Impact Factor

Original Research ARTICLE

Front. Cell. Infect. Microbiol., 15 August 2013 | http://dx.doi.org/10.3389/fcimb.2013.00041

The human urinary microbiome; bacterial DNA in voided urine of asymptomatic adults

Debbie A. Lewis1,2, Richard Brown3, Jon Williams4, Paul White1, S. Kim Jacobson4,5, Julian R. Marchesi3* and Marcus J. Drake2,6*
  • 1Department of Engineering Design and Mathematics, University of the West of England, Bristol, UK
  • 2Bristol Urological Institute, Southmead Hospital, Bristol, UK
  • 3School of Biosciences, Cardiff University, Cardiff, UK
  • 4North Bristol NHS Trust, Southmead Hospital, Bristol, UK
  • 5Department of Medical Microbiology, North Bristol NHS Trust, Southmead Hospital, Bristol, UK
  • 6School of Clinical Sciences, University of Bristol, Bristol, UK

The urinary microbiome of healthy individuals and the way it alters with ageing have not been characterized and may influence disease processes. Conventional microbiological methods have limited scope to capture the full spectrum of urinary bacterial species. We studied the urinary microbiota from a population of healthy individuals, ranging from 26 to 90 years of age, by amplification of the 16S rRNA gene, with resulting amplicons analyzed by 454 pyrosequencing. Mid-stream urine (MSU) was collected by the “clean-catch” method. Quantitative PCR of 16S rRNA genes in urine samples, allowed relative enumeration of the bacterial loads. Analysis of the samples indicates that females had a more heterogeneous mix of bacterial genera compared to the male samples and generally had representative members of the phyla Actinobacteria and Bacteroidetes. Analysis of the data leads us to conclude that a “core” urinary microbiome could potentially exist, when samples are grouped by age with fluctuation in abundance between age groups. The study also revealed age-specific genera Jonquetella, Parvimonas, Proteiniphilum, and Saccharofermentans. In conclusion, conventional microbiological methods are inadequate to fully identify around two-thirds of the bacteria identified in this study. Whilst this proof-of-principle study has limitations due to the sample size, the discoveries evident in this sample data are strongly suggestive that a larger study on the urinary microbiome should be encouraged and that the identification of specific genera at particular ages may be relevant to pathogenesis of clinical conditions.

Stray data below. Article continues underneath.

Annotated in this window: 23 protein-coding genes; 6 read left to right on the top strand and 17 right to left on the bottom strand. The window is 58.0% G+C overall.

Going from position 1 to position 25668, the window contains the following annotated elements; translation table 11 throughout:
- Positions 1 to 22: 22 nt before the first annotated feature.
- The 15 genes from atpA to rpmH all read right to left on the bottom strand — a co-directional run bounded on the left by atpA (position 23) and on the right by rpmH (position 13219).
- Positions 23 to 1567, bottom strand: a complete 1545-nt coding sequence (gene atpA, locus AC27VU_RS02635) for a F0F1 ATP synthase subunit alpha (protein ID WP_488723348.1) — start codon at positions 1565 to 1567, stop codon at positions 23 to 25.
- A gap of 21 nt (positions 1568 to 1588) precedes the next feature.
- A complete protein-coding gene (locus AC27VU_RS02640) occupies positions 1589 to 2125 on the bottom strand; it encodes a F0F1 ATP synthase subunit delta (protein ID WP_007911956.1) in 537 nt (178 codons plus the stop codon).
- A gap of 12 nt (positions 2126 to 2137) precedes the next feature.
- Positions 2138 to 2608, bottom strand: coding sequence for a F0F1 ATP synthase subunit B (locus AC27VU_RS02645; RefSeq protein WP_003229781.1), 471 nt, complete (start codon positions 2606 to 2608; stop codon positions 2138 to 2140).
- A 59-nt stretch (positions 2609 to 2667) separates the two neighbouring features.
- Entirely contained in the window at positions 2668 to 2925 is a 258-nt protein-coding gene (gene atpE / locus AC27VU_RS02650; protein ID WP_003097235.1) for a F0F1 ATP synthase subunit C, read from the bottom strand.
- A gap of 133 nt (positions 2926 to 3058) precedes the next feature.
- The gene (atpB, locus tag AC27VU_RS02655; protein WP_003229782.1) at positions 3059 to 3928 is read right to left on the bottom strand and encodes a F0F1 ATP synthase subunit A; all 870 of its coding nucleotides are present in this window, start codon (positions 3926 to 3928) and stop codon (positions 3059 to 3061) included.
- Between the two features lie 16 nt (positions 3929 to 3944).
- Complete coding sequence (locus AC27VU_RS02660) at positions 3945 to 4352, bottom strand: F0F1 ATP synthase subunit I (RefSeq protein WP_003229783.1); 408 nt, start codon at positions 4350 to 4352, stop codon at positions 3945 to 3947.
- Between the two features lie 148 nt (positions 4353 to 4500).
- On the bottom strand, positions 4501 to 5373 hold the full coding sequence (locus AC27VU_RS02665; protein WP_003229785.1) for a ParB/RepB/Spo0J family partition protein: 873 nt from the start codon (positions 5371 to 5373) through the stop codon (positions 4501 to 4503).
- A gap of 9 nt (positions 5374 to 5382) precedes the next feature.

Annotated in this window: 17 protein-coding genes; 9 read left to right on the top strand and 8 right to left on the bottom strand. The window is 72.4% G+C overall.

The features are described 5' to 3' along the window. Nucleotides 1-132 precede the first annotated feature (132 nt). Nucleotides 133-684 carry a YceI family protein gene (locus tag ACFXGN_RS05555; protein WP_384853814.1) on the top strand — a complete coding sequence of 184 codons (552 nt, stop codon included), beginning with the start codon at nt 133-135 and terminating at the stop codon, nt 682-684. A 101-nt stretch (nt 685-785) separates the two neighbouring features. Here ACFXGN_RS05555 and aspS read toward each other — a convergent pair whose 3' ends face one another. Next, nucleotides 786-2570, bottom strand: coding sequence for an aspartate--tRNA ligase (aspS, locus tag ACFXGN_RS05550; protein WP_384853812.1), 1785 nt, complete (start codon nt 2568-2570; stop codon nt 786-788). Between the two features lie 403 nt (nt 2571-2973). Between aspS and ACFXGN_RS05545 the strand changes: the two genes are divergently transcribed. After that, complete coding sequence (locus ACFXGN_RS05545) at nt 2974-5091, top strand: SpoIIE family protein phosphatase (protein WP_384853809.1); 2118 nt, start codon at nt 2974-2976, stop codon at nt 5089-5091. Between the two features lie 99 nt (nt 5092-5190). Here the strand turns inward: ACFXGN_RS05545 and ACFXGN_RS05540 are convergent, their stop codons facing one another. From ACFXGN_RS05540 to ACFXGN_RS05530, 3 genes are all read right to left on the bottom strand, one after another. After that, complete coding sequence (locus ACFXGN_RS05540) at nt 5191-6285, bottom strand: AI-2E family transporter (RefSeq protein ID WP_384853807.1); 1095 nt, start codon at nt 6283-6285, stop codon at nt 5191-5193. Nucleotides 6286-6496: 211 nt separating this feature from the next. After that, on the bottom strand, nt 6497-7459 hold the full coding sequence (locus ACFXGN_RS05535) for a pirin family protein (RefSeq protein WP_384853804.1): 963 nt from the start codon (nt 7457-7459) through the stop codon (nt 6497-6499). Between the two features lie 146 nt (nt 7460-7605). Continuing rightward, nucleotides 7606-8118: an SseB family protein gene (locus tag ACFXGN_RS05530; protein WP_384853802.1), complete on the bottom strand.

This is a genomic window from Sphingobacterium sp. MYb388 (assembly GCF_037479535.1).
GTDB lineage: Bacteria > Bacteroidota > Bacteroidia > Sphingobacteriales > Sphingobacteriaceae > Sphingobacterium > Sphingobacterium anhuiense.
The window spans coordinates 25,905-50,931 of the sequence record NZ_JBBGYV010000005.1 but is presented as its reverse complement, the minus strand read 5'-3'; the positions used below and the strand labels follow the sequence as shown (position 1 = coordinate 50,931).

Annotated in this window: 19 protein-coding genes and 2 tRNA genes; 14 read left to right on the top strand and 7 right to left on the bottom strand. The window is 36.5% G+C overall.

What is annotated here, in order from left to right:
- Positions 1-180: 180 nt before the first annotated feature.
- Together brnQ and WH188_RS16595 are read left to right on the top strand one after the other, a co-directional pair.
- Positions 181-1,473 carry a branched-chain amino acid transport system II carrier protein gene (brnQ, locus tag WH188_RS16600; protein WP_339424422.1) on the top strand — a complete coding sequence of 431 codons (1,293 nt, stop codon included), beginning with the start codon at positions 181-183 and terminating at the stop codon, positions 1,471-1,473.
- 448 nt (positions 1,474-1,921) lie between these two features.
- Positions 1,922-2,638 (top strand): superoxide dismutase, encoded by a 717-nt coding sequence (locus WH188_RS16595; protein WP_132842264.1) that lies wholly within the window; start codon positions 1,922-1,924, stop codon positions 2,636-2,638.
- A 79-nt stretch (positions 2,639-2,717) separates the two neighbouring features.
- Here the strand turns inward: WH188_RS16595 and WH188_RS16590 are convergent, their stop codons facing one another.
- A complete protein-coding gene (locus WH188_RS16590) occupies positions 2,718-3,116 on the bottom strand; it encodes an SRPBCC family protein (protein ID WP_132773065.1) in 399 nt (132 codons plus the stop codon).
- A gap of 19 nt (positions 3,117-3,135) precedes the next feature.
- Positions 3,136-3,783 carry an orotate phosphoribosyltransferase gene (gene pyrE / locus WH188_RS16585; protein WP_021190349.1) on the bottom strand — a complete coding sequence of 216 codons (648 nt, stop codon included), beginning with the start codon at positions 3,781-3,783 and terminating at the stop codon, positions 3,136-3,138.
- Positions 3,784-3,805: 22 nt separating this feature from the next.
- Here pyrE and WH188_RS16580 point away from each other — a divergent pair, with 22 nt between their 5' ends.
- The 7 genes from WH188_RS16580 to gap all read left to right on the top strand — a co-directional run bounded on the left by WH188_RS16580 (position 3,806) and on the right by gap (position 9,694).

Keywords: bladder microbiome, pyrosequencing, urinary microbiome, bladder disease, microbiological methods

Citation: Lewis DA, Brown R, Williams J, White P, Jacobson SK, Marchesi JR and Drake MJ (2013) The human urinary microbiome; bacterial DNA in voided urine of asymptomatic adults. Front. Cell. Infect. Microbiol. 3:41. doi: 10.3389/fcimb.2013.00041

Received: 24 February 2013; Accepted: 25 July 2013;
Published online: 15 August 2013.

Edited by:

Alain Stintzi, Ottawa Institute of Systems Biology, Canada

Reviewed by:

David Nelson, Indiana University Bloomington, USA
Valerio Iebba, ‘Sapienza’ University of Rome, Italy

Copyright © 2013 Lewis, Brown, Williams, White, Jacobson, Marchesi and Drake. This is an open-access article distributed under the terms of the Creative Commons Attribution License (CC BY). The use, distribution or reproduction in other forums is permitted, provided the original author(s) or licensor are credited and that the original publication in this journal is cited, in accordance with accepted academic practice. No use, distribution or reproduction is permitted which does not comply with these terms.

*Correspondence: Julian R. Marchesi, School of Biosciences, Cardiff University, Museum Avenue, Cardiff CF10 3AX, UK e-mail: marchesijr@cardiff.ac.uk;
Marcus J. Drake, Bristol Urological Institute, Southmead Hospital, Bristol BS10 5NB, UK e-mail: marcus.drake@bui.ac.uk